A directory of resources inthe field of technical communication.


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There are diverse views about how one should produce the professional résumé. Until just a few years ago, there were only a few formal college degrees in technical communication, and as one implication of this, there are a diversity of opinions about how best to create résumés to demonstrate one's competencies in the field. Advice about creating professional résumés in the fields surrounding technical communication and usability vary widely, but interviewers tend often to be very interested in experience and portfolios with examples of skills.



Academic Cover Letters

When you're applying for a faculty position with a college or university, the cover letter is your first chance to make a strong impression as a promising researcher and teacher. Below you'll find some strategies for presenting your qualifications effectively in an academic context.

Purdue University (1998). Careers>Resumes>Cover Letters


Action Verbs to Describe Skills, Jobs, and Accomplishments in Employment Documents  (link broken)

These are some words commonly used to describe your skills on your resume.

Purdue University (2004). Careers>Resumes>Glossary


Annotated Cover Letter: Using Block Style Format  (link broken)

An annotated sample cover letter for applying for a tech comm position.

Ray, Deborah S. TECHWR-L (2000). Careers>Resumes>Cover Letters


Answer the Four Key Questions

Your resume must persuasively answer at least four key questions to win the interview.

Tech-Writer. Careers>Resumes


Are You Job Hunting or Job Fishing?

Landing the best jobs, like snagging the best fish, takes hard work and patience.

Fiske, Peter. Science (2000). Careers>Resumes>Social Networking


The Art of the Developer Resume

Resumes may seem like something of a mundane topic, but after spending the last few weeks wading through resumes from software developers, it is clear to me that most developers need help with their resumes. This impression is backed up by many past resume reading experiences. While I have come across very few truly awful resumes, the majority of the resumes I have read in the last week have been substandard. Only a few have been what I would call really well done.

Read, Daniel. developer.star (2001). Careers>Resumes>Programming


Business Correspondence and Resumes

This chapter focus on business correspondence-general format and style for business letters as well as specific types of business letters.

McMurrey, David A. Io.com. Careers>Resumes>Writing>Business Communication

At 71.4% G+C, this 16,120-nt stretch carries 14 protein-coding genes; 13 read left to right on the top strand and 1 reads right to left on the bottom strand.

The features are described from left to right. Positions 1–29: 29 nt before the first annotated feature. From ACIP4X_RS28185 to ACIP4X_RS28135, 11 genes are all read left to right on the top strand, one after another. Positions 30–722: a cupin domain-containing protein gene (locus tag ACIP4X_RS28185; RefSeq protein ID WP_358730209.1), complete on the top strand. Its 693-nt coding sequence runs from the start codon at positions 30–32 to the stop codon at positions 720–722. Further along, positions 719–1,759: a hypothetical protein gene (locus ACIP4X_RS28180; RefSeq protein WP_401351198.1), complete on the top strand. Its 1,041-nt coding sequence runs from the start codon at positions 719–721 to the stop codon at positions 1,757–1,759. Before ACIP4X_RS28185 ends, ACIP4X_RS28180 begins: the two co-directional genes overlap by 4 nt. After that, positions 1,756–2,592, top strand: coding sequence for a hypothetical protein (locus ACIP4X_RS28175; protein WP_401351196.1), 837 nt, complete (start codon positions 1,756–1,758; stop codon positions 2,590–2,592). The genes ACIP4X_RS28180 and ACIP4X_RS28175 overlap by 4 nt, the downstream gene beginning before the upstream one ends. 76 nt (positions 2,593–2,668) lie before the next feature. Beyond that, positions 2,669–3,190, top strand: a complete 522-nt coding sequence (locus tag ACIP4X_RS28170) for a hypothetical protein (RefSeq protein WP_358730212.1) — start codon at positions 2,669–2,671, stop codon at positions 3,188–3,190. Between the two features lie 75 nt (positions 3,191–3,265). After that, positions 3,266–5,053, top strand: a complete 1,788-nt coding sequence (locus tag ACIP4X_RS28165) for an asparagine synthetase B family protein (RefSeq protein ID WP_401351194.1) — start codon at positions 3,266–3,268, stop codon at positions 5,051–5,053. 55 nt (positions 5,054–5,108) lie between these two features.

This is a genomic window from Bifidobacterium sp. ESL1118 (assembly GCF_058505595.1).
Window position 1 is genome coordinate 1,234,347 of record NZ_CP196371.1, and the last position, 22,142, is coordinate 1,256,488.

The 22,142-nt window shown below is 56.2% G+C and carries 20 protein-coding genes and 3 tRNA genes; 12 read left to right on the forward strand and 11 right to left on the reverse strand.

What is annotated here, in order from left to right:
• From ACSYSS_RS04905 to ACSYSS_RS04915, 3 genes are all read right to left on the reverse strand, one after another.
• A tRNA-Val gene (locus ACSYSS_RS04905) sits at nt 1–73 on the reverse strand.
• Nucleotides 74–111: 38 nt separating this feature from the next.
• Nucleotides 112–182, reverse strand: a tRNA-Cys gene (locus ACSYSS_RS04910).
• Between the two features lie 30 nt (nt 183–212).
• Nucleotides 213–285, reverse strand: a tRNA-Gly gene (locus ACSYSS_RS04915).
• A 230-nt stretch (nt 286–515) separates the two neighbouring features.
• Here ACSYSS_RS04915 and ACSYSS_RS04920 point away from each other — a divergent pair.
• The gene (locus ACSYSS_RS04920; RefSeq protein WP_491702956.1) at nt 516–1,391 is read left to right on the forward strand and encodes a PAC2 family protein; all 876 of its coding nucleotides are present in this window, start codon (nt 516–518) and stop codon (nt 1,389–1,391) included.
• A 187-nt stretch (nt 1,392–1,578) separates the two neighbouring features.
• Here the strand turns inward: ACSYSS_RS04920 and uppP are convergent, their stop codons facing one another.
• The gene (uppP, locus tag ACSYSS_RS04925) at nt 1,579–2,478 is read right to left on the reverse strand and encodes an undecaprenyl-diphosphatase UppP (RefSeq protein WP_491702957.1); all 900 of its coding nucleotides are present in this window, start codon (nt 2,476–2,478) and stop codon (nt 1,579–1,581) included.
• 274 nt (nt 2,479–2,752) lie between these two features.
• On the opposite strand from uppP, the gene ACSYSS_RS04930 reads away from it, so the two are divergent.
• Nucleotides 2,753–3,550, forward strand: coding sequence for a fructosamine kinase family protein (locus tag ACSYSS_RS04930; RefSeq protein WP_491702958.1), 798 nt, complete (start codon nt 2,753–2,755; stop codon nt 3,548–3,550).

Career Resources: Writing a Resume

The Career Center: Writing a Resume section contains information that can be helpful when you are preparing to write a resume.

Burnett, Rebecca E. Thomson (2001). Careers>Resumes>TC


Communicating Your Value as a Technical Communicator

A resume tells a prospective employer what you have done and how your experience makes you the best candidate for an open position. A marketing plan, on the other hand, guides you in selecting the best position for your skills and experience. A resume explains what you did – a marketing plan captures what you want. You want to precisely define the target market for your job search so that you do not waste time – yours or your interviewer’s.

Harvey, Michael. Carolina Communique (2008). Careers>Resumes


Cover Letter Tips

A selection of writing samples for cover letters, CVs and resumes.

CvTips.com. Careers>Resumes>Cover Letters>Writing


Cover Letter Writing Blues

Cover letters can mean the difference between your work being read and being tossed callously into the nearest wastebasket. Writing cover letters makes me feel stupid and small, as though I were begging some faceless entity (read: editor) to acknowledge my pitiful existence.

Van Nooten, Sylvia. Writer's Block (1999). Careers>Resumes>Cover Letters


The Cover Letter: Door Opener Par Excellence

Although we are allowed to put more into a cover letter than can appear on a magazine cover, the challenge is still to keep it succinct. In fact, writing something that is powerful and yet short is the single most difficult kind of business writing. You already know that although it's easy to go on and on in a company memorandum, saying the same thing in half the space can make your work twice as powerful.

Jensen, David G. Science (2002). Careers>Resumes>Cover Letters


Cover Letters That Sell You   (PDF)

Drake discusses the three objectives of cover letters to work applications.

Drake, Cheryl S. Intercom (2002). Careers>Resumes>Cover Letters


Creating The Perfect Portfolio

At its core, building an online portfolio is much the same as any other design brief—the only difference is that you are your own client. So as with any design brief, it’s best to begin by asking yourself, “who is my target audience?” Let’s look at two types of portfolios.

Ta'eed, Collis. Digital Web Magazine (2008). Careers>Resumes>Portfolios>Web Design


CVs for Postdocs Leaving Academia